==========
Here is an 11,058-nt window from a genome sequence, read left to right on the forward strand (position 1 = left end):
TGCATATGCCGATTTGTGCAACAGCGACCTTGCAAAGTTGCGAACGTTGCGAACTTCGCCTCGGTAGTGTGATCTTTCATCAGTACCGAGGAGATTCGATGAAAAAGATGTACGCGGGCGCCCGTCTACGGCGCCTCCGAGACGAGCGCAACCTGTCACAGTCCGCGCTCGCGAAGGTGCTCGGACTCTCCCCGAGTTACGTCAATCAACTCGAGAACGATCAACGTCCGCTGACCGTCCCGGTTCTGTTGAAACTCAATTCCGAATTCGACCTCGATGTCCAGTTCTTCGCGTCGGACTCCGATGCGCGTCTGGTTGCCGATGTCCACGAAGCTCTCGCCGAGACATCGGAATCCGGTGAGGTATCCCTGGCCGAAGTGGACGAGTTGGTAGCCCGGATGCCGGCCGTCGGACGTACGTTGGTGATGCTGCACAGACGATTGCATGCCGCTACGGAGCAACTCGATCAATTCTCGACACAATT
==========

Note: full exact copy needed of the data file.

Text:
Here is an 11,058-nt window from a genome sequence, read left to right on the forward strand (position 1 = left end):
TGCATATGCCGATTTGTGCAACAGCGACCTTGCAAAGTTGCGAACGTTGCGAACTTCGCCTCGGTAGTGTGATCTTTCATCAGTACCGAGGAGATTCGATGAAAAAGATGTACGCGGGCGCCCGTCTACGGCGCCTCCGAGACGAGCGCAACCTGTCACAGTCCGCGCTCGCGAAGGTGCTCGGACTCTCCCCGAGTTACGTCAATCAACTCGAGAACGATCAACGTCCGCTGACCGTCCCGGTTCTGTTGAAACTCAATTCCGAATTCGACCTCGATGTCCAGTTCTTCGCGTCGGACTCCGATGCGCGTCTGGTTGCCGATGTCCACGAAGCTCTCGCCGAGACATCGGAATCCGGTGAGGTATCCCTGGCCGAAGTGGACGAGTTGGTAGCCCGGATGCCGGCCGTCGGACGTACGTTGGTGATGCTGCACAGACGATTGCATGCCGCTACGGAGCAACTCGATCAATTCTCGACACAATT